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Image Credit: Corinth Films.

Directed by Vittorio De Sica, this Italian neorealist film tells the story of Antonio, an unemployed man in post-World War II Rome who finally gets a job hanging posters but is unable to do the job without a bicycle. When his bike is stolen, Antonio and his young son Bruno set out on a desperate search to find it, leading to a poignant and heartbreaking climax. 

9. Cinema Paradiso (1988)

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Image Credit: Miramax

Directed by Giuseppe Tornatore, this Italian drama tells the story of Salvatore, a successful filmmaker who returns to his hometown in Sicily after many years to attend the funeral of his old friend and mentor, Alfredo. Through a series of flashbacks, we see Salvatore’s childhood in the small town and his love for the local cinema, which Alfredo ran.

10. La Dolce Vita (1960)

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Image Credit: Cineteca di Bologna / Reporters Associati

Directed by Federico Fellini, this Italian drama follows a week in the life of Marcello Rubini, a journalist who lives in Rome and is caught up in the decadent and hedonistic world of the city’s social elite. Marcello grapples with his surroundings’ emptiness and moral decay as he attends parties, interviews celebrities, and searches for love.

11. The Seventh Seal (1957)

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Directed by Ingmar Bergman, this Swedish drama follows a medieval knight named Antonius Block, who is returning home from the Crusades during a plague. He encounters Death on the beach and challenges him to a game of chess, hoping to buy time to figure out the meaning of life. As Block travels through the countryside with his squire, Jöns, they encounter various characters and engage in philosophical debates about faith, mortality, and the nature of existence.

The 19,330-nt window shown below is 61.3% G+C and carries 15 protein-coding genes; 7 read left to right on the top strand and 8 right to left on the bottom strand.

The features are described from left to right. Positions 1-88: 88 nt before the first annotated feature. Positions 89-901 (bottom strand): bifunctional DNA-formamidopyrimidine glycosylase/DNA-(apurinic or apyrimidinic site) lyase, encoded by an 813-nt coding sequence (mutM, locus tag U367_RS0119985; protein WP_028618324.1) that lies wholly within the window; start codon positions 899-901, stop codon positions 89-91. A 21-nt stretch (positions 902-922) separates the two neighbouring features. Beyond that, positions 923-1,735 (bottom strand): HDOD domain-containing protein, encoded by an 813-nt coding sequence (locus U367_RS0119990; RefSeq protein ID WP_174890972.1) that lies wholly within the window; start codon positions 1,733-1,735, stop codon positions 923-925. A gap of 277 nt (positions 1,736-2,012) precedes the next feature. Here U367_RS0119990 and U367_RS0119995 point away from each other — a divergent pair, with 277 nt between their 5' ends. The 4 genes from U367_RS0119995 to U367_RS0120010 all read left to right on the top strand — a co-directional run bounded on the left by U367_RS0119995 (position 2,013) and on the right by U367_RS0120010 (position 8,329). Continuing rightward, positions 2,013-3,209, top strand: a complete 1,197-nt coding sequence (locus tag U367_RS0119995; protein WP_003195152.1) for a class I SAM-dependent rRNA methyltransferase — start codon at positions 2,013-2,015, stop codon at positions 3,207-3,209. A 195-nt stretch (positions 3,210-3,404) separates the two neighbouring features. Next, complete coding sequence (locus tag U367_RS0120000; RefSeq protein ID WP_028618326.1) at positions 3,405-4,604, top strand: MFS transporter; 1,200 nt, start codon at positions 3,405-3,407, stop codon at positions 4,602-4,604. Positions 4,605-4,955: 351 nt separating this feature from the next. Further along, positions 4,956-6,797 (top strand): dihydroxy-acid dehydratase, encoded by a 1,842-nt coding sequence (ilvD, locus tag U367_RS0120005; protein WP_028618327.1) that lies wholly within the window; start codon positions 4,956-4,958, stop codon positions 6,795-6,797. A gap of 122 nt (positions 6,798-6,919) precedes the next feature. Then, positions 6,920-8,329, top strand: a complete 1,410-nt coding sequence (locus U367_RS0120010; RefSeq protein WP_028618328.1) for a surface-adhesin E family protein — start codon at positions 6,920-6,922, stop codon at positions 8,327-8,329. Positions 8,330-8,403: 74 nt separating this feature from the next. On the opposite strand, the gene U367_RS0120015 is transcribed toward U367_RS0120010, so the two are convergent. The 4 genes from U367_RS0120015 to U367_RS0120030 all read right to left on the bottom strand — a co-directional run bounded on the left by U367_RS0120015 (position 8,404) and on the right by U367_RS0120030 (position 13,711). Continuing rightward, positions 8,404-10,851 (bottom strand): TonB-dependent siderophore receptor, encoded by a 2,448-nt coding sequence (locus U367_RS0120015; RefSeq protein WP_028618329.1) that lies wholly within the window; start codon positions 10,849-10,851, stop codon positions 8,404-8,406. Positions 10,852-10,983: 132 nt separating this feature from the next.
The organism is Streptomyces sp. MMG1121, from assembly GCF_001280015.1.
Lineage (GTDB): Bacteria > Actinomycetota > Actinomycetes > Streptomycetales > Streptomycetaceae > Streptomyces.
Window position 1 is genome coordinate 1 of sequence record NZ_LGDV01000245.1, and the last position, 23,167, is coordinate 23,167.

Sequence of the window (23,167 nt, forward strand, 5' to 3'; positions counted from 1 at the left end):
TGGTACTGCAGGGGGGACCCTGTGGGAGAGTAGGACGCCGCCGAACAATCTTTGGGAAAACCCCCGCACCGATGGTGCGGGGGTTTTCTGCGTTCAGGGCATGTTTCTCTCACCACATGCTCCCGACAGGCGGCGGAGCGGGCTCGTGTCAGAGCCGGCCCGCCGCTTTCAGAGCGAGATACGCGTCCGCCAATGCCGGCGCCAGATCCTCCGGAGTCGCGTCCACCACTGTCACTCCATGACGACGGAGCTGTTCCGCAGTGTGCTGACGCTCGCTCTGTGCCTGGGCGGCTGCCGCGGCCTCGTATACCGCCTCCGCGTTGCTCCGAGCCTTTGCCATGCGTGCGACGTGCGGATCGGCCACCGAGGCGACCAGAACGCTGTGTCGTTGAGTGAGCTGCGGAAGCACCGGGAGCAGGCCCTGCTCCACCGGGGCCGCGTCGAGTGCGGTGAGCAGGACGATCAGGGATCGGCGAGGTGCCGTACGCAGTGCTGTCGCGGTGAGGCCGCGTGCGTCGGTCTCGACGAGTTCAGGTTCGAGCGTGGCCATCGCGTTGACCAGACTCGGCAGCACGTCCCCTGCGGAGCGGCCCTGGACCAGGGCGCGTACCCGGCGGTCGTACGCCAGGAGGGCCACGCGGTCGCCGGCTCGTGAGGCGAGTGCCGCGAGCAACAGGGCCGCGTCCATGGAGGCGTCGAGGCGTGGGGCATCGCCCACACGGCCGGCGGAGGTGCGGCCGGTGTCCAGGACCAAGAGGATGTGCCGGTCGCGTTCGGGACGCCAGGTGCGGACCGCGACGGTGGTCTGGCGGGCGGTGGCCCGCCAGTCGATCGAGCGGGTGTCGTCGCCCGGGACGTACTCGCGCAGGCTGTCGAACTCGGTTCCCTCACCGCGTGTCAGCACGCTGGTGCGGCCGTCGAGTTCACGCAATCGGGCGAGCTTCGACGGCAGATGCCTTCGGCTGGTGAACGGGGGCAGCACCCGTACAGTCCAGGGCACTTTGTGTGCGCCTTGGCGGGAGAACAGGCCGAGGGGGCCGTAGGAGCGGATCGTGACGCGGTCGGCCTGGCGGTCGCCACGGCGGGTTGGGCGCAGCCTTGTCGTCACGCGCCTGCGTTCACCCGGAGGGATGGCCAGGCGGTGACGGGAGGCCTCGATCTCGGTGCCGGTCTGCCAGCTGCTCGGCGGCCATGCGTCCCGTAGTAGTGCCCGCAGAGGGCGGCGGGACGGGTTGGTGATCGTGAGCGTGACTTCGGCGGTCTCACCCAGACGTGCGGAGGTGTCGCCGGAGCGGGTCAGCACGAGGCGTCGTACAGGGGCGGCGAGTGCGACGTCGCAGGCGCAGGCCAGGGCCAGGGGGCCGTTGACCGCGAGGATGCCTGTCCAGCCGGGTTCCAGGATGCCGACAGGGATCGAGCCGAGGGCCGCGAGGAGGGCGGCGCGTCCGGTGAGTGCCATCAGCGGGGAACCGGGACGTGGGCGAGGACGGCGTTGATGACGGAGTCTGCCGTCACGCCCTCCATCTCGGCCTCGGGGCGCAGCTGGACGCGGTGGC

12. Memories of Murder (2003)

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Image Credit: CJ Entertainment

This South Korean crime drama is based on the true story of a serial killer who terrorized a small town in the 1980s. The film follows two detectives — one from the city and one from the town — who are assigned to the case and must navigate the complex web of clues and suspects. Memories of Murder is a tense and gripping film that explores themes of justice, morality, and the fallibility of human nature.

13. Parasite (2019)

Image Credit: CJ Entertainment.

Parasite has been one of the most popular foreign language releases of all time, and fans are still praising this movie. This Korean movie follows a family who lives in a lower-class area of Seoul, but their lives change completely when they start benefitting from working for an upper-class family, but their scam can only get them so far in life.

14. In the Mood for Love (2000)

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Image Credit: USA Films.

Set in Hong Kong in the 60s, neighbors Chow Mo-wan and Su Li-zhen start to spend more time together as their spouses are always gone from their homes. But their bond grows stronger when they find out their partners are having an affair, and they seek comfort in each other.

15. Amélie (2003)

Image Credit: Miramax and UGC Fox Distribution.

Amélie is often talked about as one of the most beautiful movies of all time, and fans from around the world are constantly inspired by this French film. Amélie is a waitress but she decides to take the world into her own hands and help others find joy and happiness in their day-to-day lives.

Source: Reddit.

Jaimee Marshall is a writer who hails from the suburbs of Philadelphia but has spent the past few years living abroad in Australia. She considers herself a bit of a movie buff with a knack for horror and clever sci-fi flicks. When she isn’t watching or writing about movies, she’s probably either posting political memes, cooking vegan food, or being active. She covers entertainment news, and reviews films and television for Wealth of Geeks. You can also catch her deep dives on sociopolitical issues at Evie Magazine, Katie Couric Media, and Her Campus or watch her appearance on Popcorned Planet, where she discusses heated issues like due process in our current social climate.